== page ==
In many cases the payments have not been formally declared, and in others CCGs and trusts have refused to give details of the amounts. The number of officials receiving funds from drugs firms is therefore likely to be higher than the FOI responses suggest.

Meg Hillier, chairman of the public accounts committee, said: “This shows a very worrying relationship between the people who decide which drugs to buy and their relationships with pharmaceutical companies. I am pleased that the Telegraph has shone some light on it. I will be suggesting to my committee that we look at it further.”

The investigation found:

– Individual “payers” are earning up to £1,250 per day advising pharmaceutical firms on selling their products to the NHS, in addition to flights and hotel costs for “meetings” held abroad.

– Three officials at one CCG, Luton, were flown separately to a German spa town for paid advisory board meetings. In December the industry regulator found that the company, Stirling Anglian, had lavished “unacceptable” levels of hospitality on NHS officials.

– Another firm, Hospira, hosted officials in the five-star Esplanade hotel in Zagreb, which has a spa and a casino.

– The industry is spending £30  million a year employing officials and doctors as consultants, and another £10 million sponsoring their attendance at events. In total, 138 officials responsible for advising or making decisions on drugs adopted by the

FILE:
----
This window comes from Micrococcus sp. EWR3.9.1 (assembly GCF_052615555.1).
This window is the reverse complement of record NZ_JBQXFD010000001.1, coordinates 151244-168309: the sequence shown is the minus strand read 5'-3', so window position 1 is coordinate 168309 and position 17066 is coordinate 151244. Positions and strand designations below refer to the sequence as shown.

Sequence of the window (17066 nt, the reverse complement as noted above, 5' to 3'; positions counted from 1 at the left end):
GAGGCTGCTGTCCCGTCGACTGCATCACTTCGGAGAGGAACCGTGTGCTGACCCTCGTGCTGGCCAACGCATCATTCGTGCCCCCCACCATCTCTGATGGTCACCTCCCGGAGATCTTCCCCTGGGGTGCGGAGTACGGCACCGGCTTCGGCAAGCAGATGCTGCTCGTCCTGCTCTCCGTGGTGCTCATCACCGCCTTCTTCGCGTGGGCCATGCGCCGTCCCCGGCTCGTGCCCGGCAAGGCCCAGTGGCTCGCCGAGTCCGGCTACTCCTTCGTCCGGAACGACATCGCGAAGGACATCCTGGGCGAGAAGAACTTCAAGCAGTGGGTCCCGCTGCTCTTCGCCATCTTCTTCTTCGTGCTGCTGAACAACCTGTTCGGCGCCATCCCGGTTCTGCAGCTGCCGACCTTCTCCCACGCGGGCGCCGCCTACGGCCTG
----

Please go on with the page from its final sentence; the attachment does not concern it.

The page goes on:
NHS were found to have been receiving payments from pharmaceutical firms, based on financial links that were formally registered.

In some cases, trusts and CCGs denied their staff had carried out consultancy work, before later admitting they had, when the Telegraph passed specific names to the organisations. The consultancy work ranges from taking part in teleconferences to attending advisory board meetings in locations including Munich, Amsterdam and Paris. Fees for the meetings are often between £700 and £1,000. One firm offered officials £1,250 for a four-hour meeting in Paris, as well as funding flight and hotel costs – equivalent to more than £300 per hour.

Ben Woodhouse, medicines optimisation lead at Bolton CCG, carried out 31 pieces of advisory work for pharmaceutical firms during 2014-15. He said the work, done around his 30-hour NHS week, helped “make best use” of funds as he could provide advice and ensure drugs comply with guidance.

One CCG banned its officials from taking part in advisory boards after being contacted about the outside work of staff. GlaxoSmithKline has quietly stopped using “payers” as consultants.

The NHS fraud watchdog is carrying out a criminal investigation into several officials and trusts at the centre of the Telegraph’s disclosures last year. One senior official, Paul Jerram of Isle of Wight CCG, who insisted he acted in the best interests of the NHS, has been sacked.

The Association of the British Pharmaceutical Industry (ABPI), is due to create a database showing payments to doctors and officials in cases where the individuals have agreed to “opt in”.

Luton CCG said advisory board work was routinely declared and that it had “rigorous policies and procedures in place around the recommendation of any medicines”.

investigations@telegraph.co.uk

Fuente: http://www.telegraph.co.uk/news/nhs/12160260/NHS-officials-with-second-jobs-at-drug-firms.html